• Even StevenMEMBER

      World’s leading regulator? I suspect there was more than a little bit of luck – several handfuls!

      But so far, there hasn’t been even a hint of an institution failing. In fact, RBA telling banks to open the credit faucets on full suggests they are well away from major concerns… at least at this point.

      One thing I do fully agree with joye on is that the macroprudential controls have precipated the property downturn. The softening started well before the RC.

      MB was right. Lower interest rates combined with MP can effectively channel credit more productively. Still not sure why people sneer at this dynamic.

  4. proofreadersMEMBER

    “RBA governor Phil Lowe needs to pull his head in.”

    True, particularly in calling for the banks to continue their irresponsible lending (when he must realise that their existing books are full of IEDs). However, let’s give credit where credit is also deservedly due (no pun intended), to the creator of the most immaculate housing price bubble: Captain Glenn, eagerly assisted by avaricious banks and docile regulators.

  5. “it was Lowe’s RBA who bequeathed us the mother of all housing bubbles with its irresponsibly low cash rate”

    Ummm …it WAS MB policy as well!!!!!

    • MediocritasMEMBER

      Yeah, I wish MB would sort this out mentally. One can’t complain about low rates causing asset bubbles and wealth inequality, then complain about rates not being low enough.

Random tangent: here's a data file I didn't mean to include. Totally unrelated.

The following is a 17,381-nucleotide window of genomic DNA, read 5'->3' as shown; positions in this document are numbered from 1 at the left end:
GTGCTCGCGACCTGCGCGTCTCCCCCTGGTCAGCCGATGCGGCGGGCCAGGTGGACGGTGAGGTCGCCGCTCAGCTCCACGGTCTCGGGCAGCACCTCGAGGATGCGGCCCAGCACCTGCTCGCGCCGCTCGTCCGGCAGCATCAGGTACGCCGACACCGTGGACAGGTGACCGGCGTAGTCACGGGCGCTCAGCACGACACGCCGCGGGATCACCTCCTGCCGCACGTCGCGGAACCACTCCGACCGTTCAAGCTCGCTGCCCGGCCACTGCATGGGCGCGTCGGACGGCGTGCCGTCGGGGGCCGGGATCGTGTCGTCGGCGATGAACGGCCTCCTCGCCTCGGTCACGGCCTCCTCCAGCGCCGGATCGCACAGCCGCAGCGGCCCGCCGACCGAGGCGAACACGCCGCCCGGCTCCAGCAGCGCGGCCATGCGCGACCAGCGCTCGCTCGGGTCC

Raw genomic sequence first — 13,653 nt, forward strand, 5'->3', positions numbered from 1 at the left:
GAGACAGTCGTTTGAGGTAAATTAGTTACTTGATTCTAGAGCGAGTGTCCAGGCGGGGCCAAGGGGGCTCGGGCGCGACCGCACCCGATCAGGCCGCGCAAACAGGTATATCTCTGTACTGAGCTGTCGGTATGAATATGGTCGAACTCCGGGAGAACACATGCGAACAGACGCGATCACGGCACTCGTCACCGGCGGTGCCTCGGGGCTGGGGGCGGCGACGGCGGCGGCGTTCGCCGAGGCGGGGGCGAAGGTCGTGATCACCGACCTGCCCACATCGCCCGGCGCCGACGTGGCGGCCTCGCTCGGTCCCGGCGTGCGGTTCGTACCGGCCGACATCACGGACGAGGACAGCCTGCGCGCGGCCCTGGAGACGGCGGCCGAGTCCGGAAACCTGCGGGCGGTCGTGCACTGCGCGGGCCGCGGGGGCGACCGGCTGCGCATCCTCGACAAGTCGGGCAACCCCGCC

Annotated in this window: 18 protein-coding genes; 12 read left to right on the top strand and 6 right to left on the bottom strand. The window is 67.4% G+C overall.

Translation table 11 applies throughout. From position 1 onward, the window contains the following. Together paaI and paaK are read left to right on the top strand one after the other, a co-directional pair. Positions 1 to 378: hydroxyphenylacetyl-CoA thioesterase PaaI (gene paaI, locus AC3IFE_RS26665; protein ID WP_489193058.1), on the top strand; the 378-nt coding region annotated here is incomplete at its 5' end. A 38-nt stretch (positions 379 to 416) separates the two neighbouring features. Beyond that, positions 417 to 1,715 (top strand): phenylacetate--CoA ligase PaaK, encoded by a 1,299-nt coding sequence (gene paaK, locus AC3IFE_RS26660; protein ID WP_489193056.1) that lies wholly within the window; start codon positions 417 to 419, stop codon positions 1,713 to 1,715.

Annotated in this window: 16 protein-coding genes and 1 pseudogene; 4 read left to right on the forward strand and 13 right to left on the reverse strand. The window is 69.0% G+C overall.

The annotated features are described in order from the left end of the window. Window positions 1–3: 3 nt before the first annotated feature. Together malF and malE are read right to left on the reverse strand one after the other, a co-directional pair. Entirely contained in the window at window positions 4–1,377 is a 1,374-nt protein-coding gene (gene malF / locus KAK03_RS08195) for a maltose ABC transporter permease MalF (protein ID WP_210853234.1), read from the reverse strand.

If the bubble is bad, get rid of the bubble by raising rates. Humans are very smart, adaptable creatures, we’ll survive. Let this FIRE pig roast itself and we’ll start over.

      • MB’s calls were to lower the rate to ease the dollar but to stop the market going bonkers with MP(lol)

    • I’ve always interpreted MB’s comments on lowering IRs as more a commentary on what the RBA ought to do from the RBA’s own point of view, as opposed to being MB’s own opinion on the matter…it is, therefore simply pragmatic commentary based on the status quo.

      Keep in mind that the MB writers generally have an Austrian view if the world, and would generally gladly keep IRs “higher” to minimise speculative crack-up-booms and other malinvestments, rather than deliberately stoke fires…

      My 2c

      • Burb
        MB has simply absolutely refused to engage ANY discussion onj the REAL underying problems of modern economic theory especially in regard to IR’s. Their analysis is shallow and unthinking.
        Lowering interst rates to an ever lower RAT negative level is just further distortion of an economy already distorted by demonstrably false economic policy. Distortions on distortions fix nothing- they just make everything worse.

        MB policy is to lower rates so that the A$ falls but with the aim of stopping any and all good effects of the fall in the A$ – especi8ally to maintain out of control excess consumption

  6. Joye just want to buy cheap house and see economy of Australia recession and worthless Australia dollar. The house price of Sydney is cheapest of all big cities all over the world at moment and it is incredible.

  7. So Chris Joye’s a lawyer now? Sorry, but somehow I think Hayne has somewhat more experience in interpreting the law than Joye and I’m dead certain he has a much higher ranking in his profession than Joye has in his.